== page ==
Business Clinic: What will it cost to sell our farm and buy another?

Whether it’s a legal, tax, insurance, management or land issue, Farmers Weekly’s experts can help.

Andrew Chandler, head of rural agency at Carter Jonas, advises on the likely cost associated with selling one farm and buying another

See also: Business Clinic: Is phone mast land lease renewal offer too low?

Q: What would be the costs involved in selling an 80ha farm and buying a similar holding elsewhere in England?

A: Selling agents’ fees vary depending on several factors, including the nature and extent of the sale, work involved and anticipated time incurred, as well as the basis of the instruction.

Typically, fees are a range of between 1% and 3% of the sale price, with the lower end being a straightforward sale with perhaps a local agent.

A national agent, particularly one with a range of expertise, could be up to 2% for a more complex transaction.

This higher commission will get you access to a national or international network of buyers and buying agents, other experts, and more comprehensive marketing tools and exposure.

Fees should only hit 3% if you decide to appoint joint agents, where they will share the fee and work in collaboration.

Even within firms, fees will vary, essentially based on how much work will be involved in selling.

This in part depends on the overall value of the property, but if the agent is to do all the viewing, if the holding has complex lotting, extensive buildings, planning consents and so on, the agent will charge a higher fee.

The job of the agent is not just to find a buyer, but to make sure that the purchase gets over the line, and all of these variables will make that more time-consuming.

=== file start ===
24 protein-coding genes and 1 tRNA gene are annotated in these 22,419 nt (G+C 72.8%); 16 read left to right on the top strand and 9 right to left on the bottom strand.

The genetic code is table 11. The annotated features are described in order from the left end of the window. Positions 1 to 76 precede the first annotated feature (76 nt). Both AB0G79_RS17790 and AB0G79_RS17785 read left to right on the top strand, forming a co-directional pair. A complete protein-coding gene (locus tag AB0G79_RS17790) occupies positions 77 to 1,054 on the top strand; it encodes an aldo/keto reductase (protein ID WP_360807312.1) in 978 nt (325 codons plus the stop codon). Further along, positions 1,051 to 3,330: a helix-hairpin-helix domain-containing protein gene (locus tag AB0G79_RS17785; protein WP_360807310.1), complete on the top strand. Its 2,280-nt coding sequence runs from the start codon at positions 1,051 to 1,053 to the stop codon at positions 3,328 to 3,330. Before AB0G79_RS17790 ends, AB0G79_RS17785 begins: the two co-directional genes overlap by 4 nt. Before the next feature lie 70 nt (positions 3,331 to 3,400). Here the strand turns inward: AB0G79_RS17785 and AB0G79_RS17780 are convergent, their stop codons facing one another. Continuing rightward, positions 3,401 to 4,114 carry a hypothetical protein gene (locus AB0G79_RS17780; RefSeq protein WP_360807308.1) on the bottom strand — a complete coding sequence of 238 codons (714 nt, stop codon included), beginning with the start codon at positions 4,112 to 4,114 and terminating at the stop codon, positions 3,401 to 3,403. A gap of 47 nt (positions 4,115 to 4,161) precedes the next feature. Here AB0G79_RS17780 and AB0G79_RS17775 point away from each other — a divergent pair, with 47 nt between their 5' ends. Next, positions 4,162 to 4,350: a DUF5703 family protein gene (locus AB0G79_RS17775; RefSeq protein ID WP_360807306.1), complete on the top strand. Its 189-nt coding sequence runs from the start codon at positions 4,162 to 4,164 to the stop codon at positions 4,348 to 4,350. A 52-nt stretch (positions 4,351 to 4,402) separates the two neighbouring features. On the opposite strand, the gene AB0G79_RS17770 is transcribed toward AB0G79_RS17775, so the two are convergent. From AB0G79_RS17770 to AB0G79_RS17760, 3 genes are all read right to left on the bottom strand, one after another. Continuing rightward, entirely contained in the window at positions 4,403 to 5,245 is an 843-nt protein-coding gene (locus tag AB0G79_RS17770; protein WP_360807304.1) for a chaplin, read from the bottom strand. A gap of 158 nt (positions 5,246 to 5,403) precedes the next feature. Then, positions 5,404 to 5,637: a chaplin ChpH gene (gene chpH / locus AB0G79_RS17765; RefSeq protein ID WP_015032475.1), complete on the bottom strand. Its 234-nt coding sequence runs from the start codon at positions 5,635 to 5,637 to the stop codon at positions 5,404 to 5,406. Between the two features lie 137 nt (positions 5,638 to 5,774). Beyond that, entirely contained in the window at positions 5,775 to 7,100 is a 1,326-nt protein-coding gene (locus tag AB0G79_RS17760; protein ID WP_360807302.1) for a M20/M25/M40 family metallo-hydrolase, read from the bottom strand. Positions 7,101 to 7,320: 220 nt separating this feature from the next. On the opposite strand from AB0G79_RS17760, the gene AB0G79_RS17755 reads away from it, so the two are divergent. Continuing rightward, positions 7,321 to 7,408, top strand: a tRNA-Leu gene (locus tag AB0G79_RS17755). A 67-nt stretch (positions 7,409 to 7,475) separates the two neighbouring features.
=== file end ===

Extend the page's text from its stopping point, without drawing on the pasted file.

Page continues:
Typically, the fee to you is invoiced on exchange, but is often payable on completion when funds are available.

When instructing an agent, make sure that you are choosing a seasoned operator, who has a good profile in your area, and access to the right buyers and buying agents for your property.

In addition to the sale fee, most farm agents will charge for expenses to cover Energy Performance Certificates, floorplans, photos, brochures, sale plans and – depending on the seller’s appetite and the agent’s advice – advertising.

For your 200-acre farm, I’d expect that to be in the region of around £5,000 including advertising, but would be higher if you have lots of farm buildings or cottages.

These costs would normally be incurred up front, and therefore payable regardless of sale success, but many agents won’t expect the bill to be settled until the sale has completed.

You also need to consider costs for other professionals – for example solicitors’ fees or tax advice.

Depending on how quickly you want to sell, you could investigate adding value by exploring opportunities for development or renewables.

It would be worthwhile regularising any planning or change of use issues, to reduce complications further down the line.

Regarding purchase, it is down to the individual as to whether they use a buying agent to find a property and negotiate on their behalf.

This can be a substantial cost, but it’s a popular solution and may also give access to parts of the market that are not (yet) widely publicised.

Fees for this are normally charged on a consultancy or retainer basis, plus a percentage of a successful purchase.

Similar to selling, it is very varied depending on asset type, clients’ needs and sourcing of purchase.

Generally for a discreet, off market sourced purchase it will be between 2-3% for the complete solution. Fees will be lower for a more bespoke or stripped-back route.

An ad hoc or consultancy charge may be hourly, a retainer will be a bulk fee for an assumed number of hours worked in a month.

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